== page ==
When a century ago British composer Gustav Holst wrote his widely admired orchestral suite “The Planets,” assigning each of its seven movements to those in the solar system, he clearly aimed to open up a universe to his listeners.
Recognizing the music’s power to transport audiences through time and space, contemporary composer John Williams used the arrangement of Holst’s “Mars” as his inspiration for the legendary “Star Wars” film score. Massapequa Philharmonic Orchestra director David Bernard seeks to similarly inspire concertgoers on Sunday at Madison Theatre in Rockville Centre with his own spin on Holst’s symphonic masterpiece: He's invited astrophysicist Jackie Faherty from the American Museum of Natural History and Hayden Planetarium to align the orchestra's performance with commentary and the most recent NASA imagery of the cosmos.
“It adds a whole new dimension to the music,” says Bernard, who's known for growing his audience through innovative programs (his popular “InsideOut” concerts immerse attendees by directly seating them among the players in the orchestra). “The evocativeness of Holst’s work lends itself to the latest science … the images help connect the dots and lines, enriching the experience. You feel it. You are basically flying through the universe.”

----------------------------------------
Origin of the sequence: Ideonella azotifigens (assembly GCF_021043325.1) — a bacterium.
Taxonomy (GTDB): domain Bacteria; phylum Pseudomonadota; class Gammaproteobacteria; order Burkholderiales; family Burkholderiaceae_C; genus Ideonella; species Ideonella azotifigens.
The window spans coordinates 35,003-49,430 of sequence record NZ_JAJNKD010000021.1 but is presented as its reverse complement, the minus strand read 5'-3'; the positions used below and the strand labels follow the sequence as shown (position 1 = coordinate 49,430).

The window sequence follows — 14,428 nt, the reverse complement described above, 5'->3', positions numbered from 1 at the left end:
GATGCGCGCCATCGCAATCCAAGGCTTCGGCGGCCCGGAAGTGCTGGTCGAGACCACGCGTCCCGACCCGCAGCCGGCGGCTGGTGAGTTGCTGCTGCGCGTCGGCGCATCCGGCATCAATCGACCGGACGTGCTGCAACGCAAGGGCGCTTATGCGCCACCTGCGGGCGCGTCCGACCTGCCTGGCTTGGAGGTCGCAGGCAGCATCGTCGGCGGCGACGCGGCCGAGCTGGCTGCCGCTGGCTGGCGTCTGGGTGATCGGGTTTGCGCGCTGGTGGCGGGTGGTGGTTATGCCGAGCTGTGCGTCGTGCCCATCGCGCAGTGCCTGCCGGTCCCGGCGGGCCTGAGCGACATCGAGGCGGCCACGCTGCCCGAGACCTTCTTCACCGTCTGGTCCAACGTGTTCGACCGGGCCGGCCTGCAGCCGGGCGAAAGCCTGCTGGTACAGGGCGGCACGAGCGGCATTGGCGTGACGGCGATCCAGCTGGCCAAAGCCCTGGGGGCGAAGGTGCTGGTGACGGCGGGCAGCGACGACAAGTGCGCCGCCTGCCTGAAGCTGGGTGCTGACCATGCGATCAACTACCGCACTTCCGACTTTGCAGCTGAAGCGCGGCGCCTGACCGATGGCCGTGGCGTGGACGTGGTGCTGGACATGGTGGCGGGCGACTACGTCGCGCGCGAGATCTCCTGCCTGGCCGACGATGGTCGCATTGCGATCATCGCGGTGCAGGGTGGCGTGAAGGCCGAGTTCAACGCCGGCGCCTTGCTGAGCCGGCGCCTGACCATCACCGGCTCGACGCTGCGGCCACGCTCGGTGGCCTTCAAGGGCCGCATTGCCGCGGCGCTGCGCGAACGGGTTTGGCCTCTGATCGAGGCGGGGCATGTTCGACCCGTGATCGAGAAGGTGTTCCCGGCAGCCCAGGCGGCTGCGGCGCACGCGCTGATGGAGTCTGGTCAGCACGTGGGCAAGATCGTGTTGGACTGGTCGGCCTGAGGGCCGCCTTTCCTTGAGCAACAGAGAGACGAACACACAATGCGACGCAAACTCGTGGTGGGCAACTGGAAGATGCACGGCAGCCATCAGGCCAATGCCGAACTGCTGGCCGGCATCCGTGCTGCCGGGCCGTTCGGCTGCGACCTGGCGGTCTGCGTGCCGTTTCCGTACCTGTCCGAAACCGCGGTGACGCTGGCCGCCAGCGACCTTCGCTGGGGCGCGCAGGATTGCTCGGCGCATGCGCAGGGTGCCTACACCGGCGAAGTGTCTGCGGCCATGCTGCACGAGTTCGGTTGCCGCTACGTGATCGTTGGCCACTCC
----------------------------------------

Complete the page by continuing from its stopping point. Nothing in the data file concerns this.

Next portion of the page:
Faherty agrees. “One of my most favorite things that we achieved,” she notes of their collaboration, “is that as you get farther and farther away, both the music and the images become more ethereal. You really do feel the distance, the journey.”
As an example, Bernard points to Neptune, a gaseous planet represented in Holst’s complementary movement with the inclusion of the celesta, a percussion instrument named for its heavenly sound. Before the performance of each of the suite’s seven sections, Bernard notes its history and particular style of orchestration, which Holst based more on the mythological personality of the planets than on scientific knowledge. The pulsing, militaristic rhythms of “Mars,” for example, evoke the Roman god of war that shares its name and the danger implied by the planet’s red glow.
While in this instance the score supports what is known today — “Mars’ sweeping landscape is pulverized with horrendous radiation,” notes Faherty — it is not the case for the entire concert. The presentation of “Venus,” which counts a 30-second film segment among the never-before-seen images, does not correlate with its true environment. “The music is quite loving, with beautiful legato. We had thought Venus was this gorgeous world, but it turns out we were just looking at its atmosphere. Its surface is harsh, formed by volcanic activity.”
While the rare views presented by Faherty often explode expectations, she and Bernard hope this event will explode the possibilities for their local audience. “I know for sure, they will be dazzled,” says Bernard. “They will learn and listen and hopefully be inspired to see the universe in different ways.”
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WHAT “Out Of This World”
WHEN | WHERE 3 p.m. Sunday, Madison Theatre at Molloy College, 1000 Hempstead Ave., Rockville Centre
INFO $25-$55; 516-323-4444, madisontheatreny.org